1-yr waiting period to file for divorce struck down

By, Thiruvananthapuram
Dec 09, 2022 11:54 PM IST

The order striking down what is known as the cooling-off period said the provision, contained in Section 10A of the Divorce Act (1869), robbed people of their right to liberty.

The Kerala high court onFriday struck down the one-year waiting period for couples seeking divorce through mutual consent, holding it unconstitutional, and asked the Union government to consider bringing a uniform marriage law in India.

Religion, the judgment added, “has no place in identifying common good”, according to the report. (HT Archives)
Religion, the judgment added, “has no place in identifying common good”, according to the report. (HT Archives)

The order striking down what is known as the cooling-off period said the provision, contained in Section 10A of the Divorce Act (1869), robbed people of their right to liberty.

A division bench of justices Muhamad Mustque and Shoba Annama Eapen observed that the “legislature must have imposed such a period in its wisdom to act as a safeguard against impulsive decisions, but it cannot be held as a general rule in all cases”. It said: “Mandatory waiting period affects the right of liberty of citizens and it can stand test of constitutional scrutiny”.

“We are of the firm view that when liberty is taken away to act according to one’s will, without any procedure to safeguard the fallout of such restrictions, the law will become oppressive,” the court observed. The court was hearing the divorce petition of a Christian couple.

Backing the concept of a uniform civil code replacing the various personal religious laws the country has at present, the court, according to a report by news website Bar and Bench, said: “In a secular country, the legal paternalistic approach should be on the common good of the citizens rather than based on religion”

Religion, the judgment added, “has no place in identifying common good”, according to the report.

The marriage of the couple in the case was solemnised in 2021 as per Christian rituals. But soon they realised their marriage was a “mistake and they could not get along”, following which they filed a petition for divorce in a family court in Ernakulam, Kerala. The court refused to entertain their petition under Section 10 (A) of the Divorce Act, which mandated a one-year wait from the marriage date to file the plea. Following this, they moved the HC and contended that one-year general period in all cases was “unconstitutional”.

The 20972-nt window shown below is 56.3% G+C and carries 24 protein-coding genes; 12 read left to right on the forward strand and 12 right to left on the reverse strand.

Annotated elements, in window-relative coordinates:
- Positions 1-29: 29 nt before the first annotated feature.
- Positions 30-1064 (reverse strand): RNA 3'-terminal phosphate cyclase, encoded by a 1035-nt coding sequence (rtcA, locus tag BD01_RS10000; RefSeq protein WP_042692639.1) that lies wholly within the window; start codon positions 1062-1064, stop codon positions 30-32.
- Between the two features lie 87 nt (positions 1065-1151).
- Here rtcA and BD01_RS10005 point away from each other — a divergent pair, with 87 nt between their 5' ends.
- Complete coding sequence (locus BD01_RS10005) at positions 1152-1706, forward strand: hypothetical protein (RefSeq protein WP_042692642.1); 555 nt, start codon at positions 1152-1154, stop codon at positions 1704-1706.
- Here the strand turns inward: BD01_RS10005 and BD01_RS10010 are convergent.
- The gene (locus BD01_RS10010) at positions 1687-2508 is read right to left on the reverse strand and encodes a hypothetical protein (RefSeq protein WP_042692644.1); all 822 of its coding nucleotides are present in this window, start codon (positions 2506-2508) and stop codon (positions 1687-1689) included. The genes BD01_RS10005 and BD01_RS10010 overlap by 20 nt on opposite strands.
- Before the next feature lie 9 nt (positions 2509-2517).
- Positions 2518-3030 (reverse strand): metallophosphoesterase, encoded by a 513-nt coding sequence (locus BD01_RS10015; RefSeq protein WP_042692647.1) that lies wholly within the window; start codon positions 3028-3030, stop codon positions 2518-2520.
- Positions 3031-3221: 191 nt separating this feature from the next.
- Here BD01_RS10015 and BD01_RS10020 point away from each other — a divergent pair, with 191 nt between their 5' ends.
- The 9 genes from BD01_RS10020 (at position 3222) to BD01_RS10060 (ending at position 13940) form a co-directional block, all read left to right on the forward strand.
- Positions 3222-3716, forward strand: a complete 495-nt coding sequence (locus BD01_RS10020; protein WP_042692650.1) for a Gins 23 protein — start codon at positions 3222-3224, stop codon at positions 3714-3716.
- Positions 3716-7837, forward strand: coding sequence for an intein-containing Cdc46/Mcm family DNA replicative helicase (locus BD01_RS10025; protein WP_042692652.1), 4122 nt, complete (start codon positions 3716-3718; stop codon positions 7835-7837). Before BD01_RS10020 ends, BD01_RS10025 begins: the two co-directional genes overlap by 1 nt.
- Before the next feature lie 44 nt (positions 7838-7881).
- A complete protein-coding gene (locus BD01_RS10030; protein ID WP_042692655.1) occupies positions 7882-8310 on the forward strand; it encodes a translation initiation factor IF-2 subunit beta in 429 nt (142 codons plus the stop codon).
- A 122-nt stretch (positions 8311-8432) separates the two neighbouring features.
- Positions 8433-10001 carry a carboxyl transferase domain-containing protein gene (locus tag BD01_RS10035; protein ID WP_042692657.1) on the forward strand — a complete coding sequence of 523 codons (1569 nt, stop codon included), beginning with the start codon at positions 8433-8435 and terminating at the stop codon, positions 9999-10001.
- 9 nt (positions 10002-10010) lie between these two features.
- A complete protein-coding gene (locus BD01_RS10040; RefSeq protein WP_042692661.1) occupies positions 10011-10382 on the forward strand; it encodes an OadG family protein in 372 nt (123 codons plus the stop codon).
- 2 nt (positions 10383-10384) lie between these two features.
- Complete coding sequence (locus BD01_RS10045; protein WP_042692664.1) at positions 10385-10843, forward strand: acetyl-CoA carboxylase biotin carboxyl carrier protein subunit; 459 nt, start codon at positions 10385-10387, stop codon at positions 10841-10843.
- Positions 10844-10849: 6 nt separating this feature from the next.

“The legislature cannot take away liberty without adequately safeguarding the interest of the individuals whose interests to seek remedy are affected even if such legislation intends to achieve laudable objects,” the court observed. It said though legislature has good intentions for waiting period it curtails rights of spouses to judicial remedy if they suffer hardship during the waiting period.

“We hold that the fixation of minimum period of separation of one year as stipulated under Section 10A is violative of the fundamental rights and accordingly, strike it down”, it ruled.

”The right to a judicial remedy if curtailed by statutory provisions, the court will have to strike it down as it is violative of a fundamental right. The right to life encompasses judicial remedy as well. Article 8 of the Universal Declaration of Human Rights declares that everyone has the right to an effective remedy by the competent national tribunals for acts violating fundamental rights granted by the Constitution or by law,” the court order read.

The high court also directed the family court to grant the decree of divorce in two weeks without insisting for presence of the parties concerned.

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  • ABOUT THE AUTHOR

    Ramesh Babu is HT’s bureau chief in Kerala, with about three decades of experience in journalism.

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